Saturday, January 31, 2009

The real impact of North Korea ending agreements with Seoul

Likely little will change as a result of North Korea’s rhetoric. Such a statement does not carry much weight because North Korea has already cut off almost all contacts with the South over the past year in anger at the tough stance of the South Korean president, Lee Myung-bak.

The North has been lashing out at Lee for months, only to find its vitriolic barbs mostly ignored by Seoul. The latest statement may reflect its frustration.

The North has threatened military action over a disputed sea border, off the west coast of the peninsula, that has been the scene of deadly naval clashes in the past.

But it may be hesitant to spark another battle after its navy was outgunned by a superior South Korean force during the last skirmishes in 2002. Since then, the North's Soviet-era navy has become more obsolete, while the South has increased its firepower and technology.

[The Guardian]

Friday, January 30, 2009

When North Korean defectors finally reach South Korea

Nothing prepares North Koreans for the impact of Seoul, the hypercompetitive, prosperous, fast-paced life, a world more complex and foreign than any the refugees had encountered.

A North Korean who had been living in Seoul for two years summed up the culture shock: "The difference between North and South is like jumping ahead a century."

After being debriefed to make sure they're not spies, defectors are sent to Hanawon, a high-security facility south of Seoul, where for two months they receive mandatory instruction in South Korean culture and practical matters such as taking the subway and opening a bank account. They're granted South Korean citizenship, paid a settlement bonus of roughly $5,000, with small monthly installments to follow, and provided a housing allowance and employment incentives.

In the mid-1990s the few dozen defectors arriving each year were elite members of the military or Communist Party from Pyongyang who brought valuable intelligence. With rare exceptions, today's defectors are farm laborers, factory workers, and low-level soldiers and clerks from impoverished regions. What they bring mostly are problems. Compared with the average South Korean, they are markedly less educated and skilled. Having experienced years of malnutrition and the pain of seeing family members die of starvation, many suffer from serious physical and mental illnesses.

Because of these handicaps, says Andrei Lankov, a North Korean expert at Kookmin University in Seoul, the defector population is in danger of "becoming a permanent underclass." Their life in the South is immeasurably richer and freer, but they crave a sense of belonging. "Most South Koreans are indifferent to their plight," Lankov said. "And to not have your suffering recognized is an almost unbearable form of violence."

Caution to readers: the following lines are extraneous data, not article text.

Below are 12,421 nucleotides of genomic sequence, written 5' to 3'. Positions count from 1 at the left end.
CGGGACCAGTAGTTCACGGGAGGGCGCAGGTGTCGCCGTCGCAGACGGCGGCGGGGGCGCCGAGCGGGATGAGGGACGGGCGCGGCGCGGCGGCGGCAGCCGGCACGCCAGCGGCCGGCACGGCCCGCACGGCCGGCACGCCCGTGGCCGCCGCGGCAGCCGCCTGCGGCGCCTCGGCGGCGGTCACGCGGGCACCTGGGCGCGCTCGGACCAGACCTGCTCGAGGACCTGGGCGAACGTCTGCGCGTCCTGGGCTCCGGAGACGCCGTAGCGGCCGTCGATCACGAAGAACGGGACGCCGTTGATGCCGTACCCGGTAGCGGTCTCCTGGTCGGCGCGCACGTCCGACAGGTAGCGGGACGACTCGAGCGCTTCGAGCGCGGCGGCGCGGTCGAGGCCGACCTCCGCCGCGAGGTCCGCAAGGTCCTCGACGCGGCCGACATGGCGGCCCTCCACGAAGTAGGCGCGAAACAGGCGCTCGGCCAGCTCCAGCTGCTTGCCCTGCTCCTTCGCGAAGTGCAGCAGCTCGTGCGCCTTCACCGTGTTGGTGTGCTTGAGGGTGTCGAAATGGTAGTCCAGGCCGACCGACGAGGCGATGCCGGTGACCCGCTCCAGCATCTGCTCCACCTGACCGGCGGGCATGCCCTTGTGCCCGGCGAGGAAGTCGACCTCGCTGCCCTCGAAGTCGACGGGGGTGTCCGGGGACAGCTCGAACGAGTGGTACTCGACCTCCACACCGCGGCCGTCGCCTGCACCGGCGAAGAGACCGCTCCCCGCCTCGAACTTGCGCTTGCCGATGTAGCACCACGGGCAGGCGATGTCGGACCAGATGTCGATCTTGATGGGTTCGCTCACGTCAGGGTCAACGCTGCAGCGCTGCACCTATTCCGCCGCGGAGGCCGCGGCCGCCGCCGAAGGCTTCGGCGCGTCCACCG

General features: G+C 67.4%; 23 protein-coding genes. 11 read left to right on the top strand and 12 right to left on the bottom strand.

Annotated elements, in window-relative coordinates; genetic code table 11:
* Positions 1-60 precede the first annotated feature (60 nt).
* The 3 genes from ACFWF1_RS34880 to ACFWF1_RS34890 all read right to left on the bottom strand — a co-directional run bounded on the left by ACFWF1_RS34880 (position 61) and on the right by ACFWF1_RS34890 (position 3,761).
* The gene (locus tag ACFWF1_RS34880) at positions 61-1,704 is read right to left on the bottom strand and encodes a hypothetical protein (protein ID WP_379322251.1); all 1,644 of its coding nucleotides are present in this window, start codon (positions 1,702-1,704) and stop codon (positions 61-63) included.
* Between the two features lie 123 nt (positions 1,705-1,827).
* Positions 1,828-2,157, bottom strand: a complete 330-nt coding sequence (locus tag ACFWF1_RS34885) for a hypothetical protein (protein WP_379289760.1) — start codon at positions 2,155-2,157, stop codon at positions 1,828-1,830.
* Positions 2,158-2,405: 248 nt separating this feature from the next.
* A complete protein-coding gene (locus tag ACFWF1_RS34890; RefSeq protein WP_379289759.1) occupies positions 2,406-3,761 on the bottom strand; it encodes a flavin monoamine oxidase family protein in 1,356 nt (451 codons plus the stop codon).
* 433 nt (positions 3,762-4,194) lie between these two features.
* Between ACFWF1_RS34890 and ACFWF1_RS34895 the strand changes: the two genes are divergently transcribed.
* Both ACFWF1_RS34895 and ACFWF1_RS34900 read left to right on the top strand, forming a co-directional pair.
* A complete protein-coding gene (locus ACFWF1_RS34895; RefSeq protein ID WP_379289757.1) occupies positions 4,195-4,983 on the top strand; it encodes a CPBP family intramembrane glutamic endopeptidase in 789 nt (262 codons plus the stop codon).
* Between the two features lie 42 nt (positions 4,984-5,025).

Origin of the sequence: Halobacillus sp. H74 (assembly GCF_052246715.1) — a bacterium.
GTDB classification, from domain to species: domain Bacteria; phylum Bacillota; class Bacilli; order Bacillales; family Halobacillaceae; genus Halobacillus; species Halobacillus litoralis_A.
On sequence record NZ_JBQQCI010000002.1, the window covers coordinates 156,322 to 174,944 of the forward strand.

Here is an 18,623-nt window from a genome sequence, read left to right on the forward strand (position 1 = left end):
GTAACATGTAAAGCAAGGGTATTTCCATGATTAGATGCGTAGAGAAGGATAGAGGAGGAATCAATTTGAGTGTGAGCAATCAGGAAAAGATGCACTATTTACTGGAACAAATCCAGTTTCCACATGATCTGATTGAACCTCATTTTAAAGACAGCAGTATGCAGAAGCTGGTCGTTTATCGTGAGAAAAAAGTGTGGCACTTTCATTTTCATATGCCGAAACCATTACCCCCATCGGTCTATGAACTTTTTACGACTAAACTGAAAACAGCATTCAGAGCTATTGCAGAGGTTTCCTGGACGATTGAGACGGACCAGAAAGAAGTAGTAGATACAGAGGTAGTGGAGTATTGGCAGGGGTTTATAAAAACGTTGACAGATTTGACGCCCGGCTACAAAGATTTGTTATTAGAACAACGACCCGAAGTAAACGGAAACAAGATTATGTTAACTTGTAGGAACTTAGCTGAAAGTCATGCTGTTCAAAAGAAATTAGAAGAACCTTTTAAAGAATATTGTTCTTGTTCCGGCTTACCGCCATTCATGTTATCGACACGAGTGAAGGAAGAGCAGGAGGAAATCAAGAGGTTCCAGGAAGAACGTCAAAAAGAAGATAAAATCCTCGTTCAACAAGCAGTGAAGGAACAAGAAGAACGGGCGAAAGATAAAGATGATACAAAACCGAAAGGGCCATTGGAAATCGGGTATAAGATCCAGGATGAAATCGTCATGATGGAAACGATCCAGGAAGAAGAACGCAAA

[Excerpt of an article by Tom O'Neill, National Geographic]

Thursday, January 29, 2009

South Korea says No to North Korean currency in propaganda packages

The government on Wednesday said it will not permit activists to send North Korean won to the North attached to anti-communist propaganda leaflets.

Unification Ministry spokesman Kim Ho-nyoun told reporters that activists who do so without the minister's permission would violate Article 13 of the South-North Exchange and Cooperation Act. This carries a prison term of up to three years or a fine of up to W10 million (US$1=W1,378).

The president of Family Assembly Abducted to North Korea, one particularly active group, expressed dismay. "How can the government prevent North Korean defectors from sending money to their families in North Korea?" Choi Sung-yong said. He vowed to continue the practice regardless of punishment.

The activist groups, which also include Fighters for Free North Korea, have so far attached U.S. dollar or Chinese yuan bills to leaflets they float across the border tied to helium balloons. But they announced that as of next month they would also send 5,000 North Korean won bills, the largest denomination banknote and equivalent to about US$1.50.

Wednesday, January 28, 2009

U.S. should prepare for sudden North Korea changes

The Council on Foreign Relations said that although North Korea defied predictions in the 1990s that it would collapse after the death of its founder, economic meltdown and a deadly famine, the state remains weak and vulnerable.

Change scenarios range from an orderly transfer of power from leader Kim Jong-il to a successor to a possibly violent struggle for power between military factions to a breakdown in political authority that would sow chaos in a country believed to have nuclear, chemical and biological weapons and with millions of armed troops, it said.

"The stakes are simply too high and the risks too great for U.S. policymakers to assume that this will not happen any time soon. ... Kim Jong-il's condition may actually be much worse than press reports suggest and that his capacity to govern -- if it hasn't already been seriously compromised -- may be short lived," said the report.

China and South Korea could end up competing for influence in a post-Kim North Korea, while a humanitarian crisis that spilled refugees over their borders would increase pressure on Beijing and Seoul to intervene, said the report.


Tuesday, January 27, 2009

Carter says North Korea will give up Nuclear Weapons